My tribute to ‘Weird habits developed after living abroad’

Half-burned matches lying on kitchen counters!

insect in Africa

One of the many critters I noted while visiting my husband's family in Africa.

You have to read this article: Weird habits developed after living abroad | Matador Network in its entirety, but this was one of the most hilarious images to me. I’ve seen the same thing, and had exactly the same reaction!

When I visited the home of my husband’s family in Africa, half-burned matches were a common sight. Needless to say, it’s not safe to have pyrophobia there.

And after reading Linda Golden’s reflection after two years of living in Togo, my husband and I laughed loud and long together. It’s all so true!

Thanks so much, Linda, for sharing this with us. I’ve always found it hard to answer the “What’s it like?” question people throw at me after coming back from my husband’s homeland.

Things are so different you don’t know where to start. And yet, after being there, these differences become so normal you no longer notice them.

I’ll go through the categories Linda listed as being notably different:

Bugs

Linda mentions killing a scorpion with her running shoe and having toads hop on her during midnight latrine visits. While my bug stories are far less dramatic, I took a photo (above) of the many critters running around the place when I was in Africa. They’re everywhere!

I just couldn’t be as squeamish of bugs in Africa as I usually am in the U.S., because if I were I would never have ventured out of the plane. You can’t avoid them. They’re inside and outside, on your bathroom walls and even in your bed.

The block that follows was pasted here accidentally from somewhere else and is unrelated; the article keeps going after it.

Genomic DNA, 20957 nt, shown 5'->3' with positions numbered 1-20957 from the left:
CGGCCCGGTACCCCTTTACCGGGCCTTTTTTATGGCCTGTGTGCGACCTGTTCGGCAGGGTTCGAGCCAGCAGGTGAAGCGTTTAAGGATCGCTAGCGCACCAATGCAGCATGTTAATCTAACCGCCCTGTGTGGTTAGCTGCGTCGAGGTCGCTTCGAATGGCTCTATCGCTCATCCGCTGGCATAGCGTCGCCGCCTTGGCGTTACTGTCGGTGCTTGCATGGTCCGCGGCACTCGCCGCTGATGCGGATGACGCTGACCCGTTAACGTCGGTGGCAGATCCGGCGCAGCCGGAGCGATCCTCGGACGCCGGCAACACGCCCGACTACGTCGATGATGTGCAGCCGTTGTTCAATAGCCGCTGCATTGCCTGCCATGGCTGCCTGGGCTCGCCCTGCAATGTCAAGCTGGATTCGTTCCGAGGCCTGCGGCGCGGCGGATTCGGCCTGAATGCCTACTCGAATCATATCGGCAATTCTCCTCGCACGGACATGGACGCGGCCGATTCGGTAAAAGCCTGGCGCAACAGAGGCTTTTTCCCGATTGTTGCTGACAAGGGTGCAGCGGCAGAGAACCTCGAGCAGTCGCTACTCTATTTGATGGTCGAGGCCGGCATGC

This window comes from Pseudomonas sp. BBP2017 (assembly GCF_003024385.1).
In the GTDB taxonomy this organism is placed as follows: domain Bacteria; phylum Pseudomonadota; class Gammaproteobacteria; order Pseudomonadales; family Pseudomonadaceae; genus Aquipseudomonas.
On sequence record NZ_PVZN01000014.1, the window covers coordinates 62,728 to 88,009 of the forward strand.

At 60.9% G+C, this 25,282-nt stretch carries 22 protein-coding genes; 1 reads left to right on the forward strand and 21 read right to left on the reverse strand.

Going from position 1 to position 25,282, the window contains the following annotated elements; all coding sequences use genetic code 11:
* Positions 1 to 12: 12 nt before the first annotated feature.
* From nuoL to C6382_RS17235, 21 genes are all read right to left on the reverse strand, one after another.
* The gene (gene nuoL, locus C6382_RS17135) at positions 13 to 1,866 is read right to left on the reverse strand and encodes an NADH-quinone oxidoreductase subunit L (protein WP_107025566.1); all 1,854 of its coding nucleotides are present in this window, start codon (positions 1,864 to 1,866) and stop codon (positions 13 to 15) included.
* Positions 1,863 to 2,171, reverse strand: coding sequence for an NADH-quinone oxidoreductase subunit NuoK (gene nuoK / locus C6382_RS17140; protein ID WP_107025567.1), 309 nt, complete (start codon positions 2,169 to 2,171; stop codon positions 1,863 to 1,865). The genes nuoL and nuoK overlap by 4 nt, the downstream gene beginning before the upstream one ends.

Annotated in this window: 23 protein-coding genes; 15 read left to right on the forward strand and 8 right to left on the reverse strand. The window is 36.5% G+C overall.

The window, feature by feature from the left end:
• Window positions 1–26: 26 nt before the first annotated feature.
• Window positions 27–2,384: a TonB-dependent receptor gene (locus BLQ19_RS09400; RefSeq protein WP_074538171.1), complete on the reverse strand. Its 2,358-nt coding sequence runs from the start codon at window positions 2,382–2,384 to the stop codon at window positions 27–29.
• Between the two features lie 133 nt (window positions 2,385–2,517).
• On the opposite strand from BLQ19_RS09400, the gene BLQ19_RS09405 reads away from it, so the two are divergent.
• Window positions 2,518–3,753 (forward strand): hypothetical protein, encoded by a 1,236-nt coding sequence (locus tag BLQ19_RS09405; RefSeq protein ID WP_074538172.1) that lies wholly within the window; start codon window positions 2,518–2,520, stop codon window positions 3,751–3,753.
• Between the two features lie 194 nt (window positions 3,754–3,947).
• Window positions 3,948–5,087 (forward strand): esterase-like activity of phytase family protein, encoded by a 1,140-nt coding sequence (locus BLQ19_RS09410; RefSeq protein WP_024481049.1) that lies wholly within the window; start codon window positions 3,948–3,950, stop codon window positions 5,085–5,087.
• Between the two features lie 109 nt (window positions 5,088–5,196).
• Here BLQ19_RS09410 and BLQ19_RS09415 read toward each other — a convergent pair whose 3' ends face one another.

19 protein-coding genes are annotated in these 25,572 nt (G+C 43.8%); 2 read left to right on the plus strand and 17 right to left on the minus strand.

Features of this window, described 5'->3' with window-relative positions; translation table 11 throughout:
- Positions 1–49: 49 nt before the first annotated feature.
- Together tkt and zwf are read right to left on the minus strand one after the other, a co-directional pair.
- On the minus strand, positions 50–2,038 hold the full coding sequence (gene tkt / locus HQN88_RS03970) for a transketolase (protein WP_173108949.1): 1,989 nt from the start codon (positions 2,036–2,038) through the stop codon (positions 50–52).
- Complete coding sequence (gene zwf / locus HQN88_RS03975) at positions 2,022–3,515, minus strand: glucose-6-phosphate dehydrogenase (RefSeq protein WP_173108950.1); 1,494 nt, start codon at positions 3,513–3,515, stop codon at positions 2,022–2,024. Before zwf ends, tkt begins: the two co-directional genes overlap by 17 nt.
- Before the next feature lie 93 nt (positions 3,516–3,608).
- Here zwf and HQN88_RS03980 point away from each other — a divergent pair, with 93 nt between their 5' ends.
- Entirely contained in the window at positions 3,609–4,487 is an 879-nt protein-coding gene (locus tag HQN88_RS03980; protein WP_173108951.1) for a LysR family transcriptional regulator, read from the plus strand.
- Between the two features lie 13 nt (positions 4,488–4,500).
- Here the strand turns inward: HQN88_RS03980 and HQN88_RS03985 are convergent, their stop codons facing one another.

(My husband was the official mosquito sentry every night, swatting the headboard and even inspecting the sheets before he pronounced the bed clean. And the American mosquito pales in comparison to the African one. I couldn’t even kill one, they were so fast.)

Trash

In the U.S. people think nothing of hauling two (or more) huge trash bags to the curb every week and having it magically disappear. It’s just not the same overseas. Linda mentions having to burn her trash and composting her food waste (something my husband is extremely familiar with).

One thing that puzzled me when we first got married was how my husband would save even the backs of envelopes instead of throwing them away. He would scrawl math problems, phone numbers, to-do lists, Bible verses, etc., on these scraps of paper until every inch of white space had been covered. Talk about recycling!

Water

I have a strange, new relationship with water, the source of many, variegated troubles (giardia, amoebas, diarrhea, guinea worm, schistosomiasis, dysentery, cholera, dehydration), most of which involve lots of time hanging out near a toilet.

So Linda concludes after two years in Togo. I used to wonder why my husband was so conscientious about boiling water, cleaning up spills and avoiding puddles (even in the United States) until I went abroad. Ha ha! Then I also learned in a hurry why water can be one of the most dangerous substances on the planet. 😛

Have any of you traveled abroad? If so, could you relate to any of these scenarios?

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About multiculturalmarriage

I'm glad to be part of a multicultural marriage! I grew up in the U.S. but am married to an African husband. This makes life challenging, creative and cool - all at the same time!
This entry was posted in Communicating/Relating techniques, Overseas travel, Ways of life and tagged , , , , . Bookmark the permalink.

2 Responses to My tribute to ‘Weird habits developed after living abroad’

  1. Rachel Danae says:

    This is great! I’m an American but I studied abroad in Rwanda earlier this year. I’ve always been horribly scared of spiders, but I didn’t know fear until I encountered a cockroach in Rwanda. ICK. And seriously, the mosquitos are faster and I felt like the bites even itched more! Maybe that was just because I got so many of them, and in the strangest places. The worst one was on the bottom of my foot. Ahhh it’s a wonderful place.

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